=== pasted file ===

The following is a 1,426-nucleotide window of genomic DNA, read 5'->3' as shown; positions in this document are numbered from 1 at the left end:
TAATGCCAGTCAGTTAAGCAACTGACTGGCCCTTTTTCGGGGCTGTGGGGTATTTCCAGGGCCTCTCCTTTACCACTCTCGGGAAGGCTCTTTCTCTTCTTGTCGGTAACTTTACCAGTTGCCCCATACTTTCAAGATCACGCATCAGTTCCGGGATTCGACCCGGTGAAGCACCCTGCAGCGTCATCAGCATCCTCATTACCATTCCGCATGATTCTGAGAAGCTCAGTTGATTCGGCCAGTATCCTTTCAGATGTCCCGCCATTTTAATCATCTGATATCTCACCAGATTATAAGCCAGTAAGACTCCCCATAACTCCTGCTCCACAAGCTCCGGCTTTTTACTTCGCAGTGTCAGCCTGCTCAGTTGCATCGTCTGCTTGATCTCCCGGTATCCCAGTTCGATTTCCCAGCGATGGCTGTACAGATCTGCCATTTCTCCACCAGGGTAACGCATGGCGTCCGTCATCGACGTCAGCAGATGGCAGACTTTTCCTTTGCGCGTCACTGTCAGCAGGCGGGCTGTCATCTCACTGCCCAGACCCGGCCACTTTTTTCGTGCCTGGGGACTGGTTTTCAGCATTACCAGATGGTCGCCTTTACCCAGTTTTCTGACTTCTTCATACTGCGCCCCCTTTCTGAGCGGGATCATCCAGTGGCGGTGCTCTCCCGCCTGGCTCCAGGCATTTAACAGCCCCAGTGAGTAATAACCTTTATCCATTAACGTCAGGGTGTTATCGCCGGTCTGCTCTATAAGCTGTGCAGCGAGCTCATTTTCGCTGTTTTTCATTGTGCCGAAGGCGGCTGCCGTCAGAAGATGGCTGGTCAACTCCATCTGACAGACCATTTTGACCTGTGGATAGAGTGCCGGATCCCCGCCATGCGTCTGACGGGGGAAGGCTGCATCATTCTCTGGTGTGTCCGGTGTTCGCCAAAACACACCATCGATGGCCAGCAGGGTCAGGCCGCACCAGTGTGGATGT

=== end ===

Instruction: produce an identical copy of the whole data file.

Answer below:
The following is a 1,426-nucleotide window of genomic DNA, read 5'->3' as shown; positions in this document are numbered from 1 at the left end:
TAATGCCAGTCAGTTAAGCAACTGACTGGCCCTTTTTCGGGGCTGTGGGGTATTTCCAGGGCCTCTCCTTTACCACTCTCGGGAAGGCTCTTTCTCTTCTTGTCGGTAACTTTACCAGTTGCCCCATACTTTCAAGATCACGCATCAGTTCCGGGATTCGACCCGGTGAAGCACCCTGCAGCGTCATCAGCATCCTCATTACCATTCCGCATGATTCTGAGAAGCTCAGTTGATTCGGCCAGTATCCTTTCAGATGTCCCGCCATTTTAATCATCTGATATCTCACCAGATTATAAGCCAGTAAGACTCCCCATAACTCCTGCTCCACAAGCTCCGGCTTTTTACTTCGCAGTGTCAGCCTGCTCAGTTGCATCGTCTGCTTGATCTCCCGGTATCCCAGTTCGATTTCCCAGCGATGGCTGTACAGATCTGCCATTTCTCCACCAGGGTAACGCATGGCGTCCGTCATCGACGTCAGCAGATGGCAGACTTTTCCTTTGCGCGTCACTGTCAGCAGGCGGGCTGTCATCTCACTGCCCAGACCCGGCCACTTTTTTCGTGCCTGGGGACTGGTTTTCAGCATTACCAGATGGTCGCCTTTACCCAGTTTTCTGACTTCTTCATACTGCGCCCCCTTTCTGAGCGGGATCATCCAGTGGCGGTGCTCTCCCGCCTGGCTCCAGGCATTTAACAGCCCCAGTGAGTAATAACCTTTATCCATTAACGTCAGGGTGTTATCGCCGGTCTGCTCTATAAGCTGTGCAGCGAGCTCATTTTCGCTGTTTTTCATTGTGCCGAAGGCGGCTGCCGTCAGAAGATGGCTGGTCAACTCCATCTGACAGACCATTTTGACCTGTGGATAGAGTGCCGGATCCCCGCCATGCGTCTGACGGGGGAAGGCTGCATCATTCTCTGGTGTGTCCGGTGTTCGCCAAAACACACCATCGATGGCCAGCAGGGTCAGGCCGCACCAGTGTGGATGT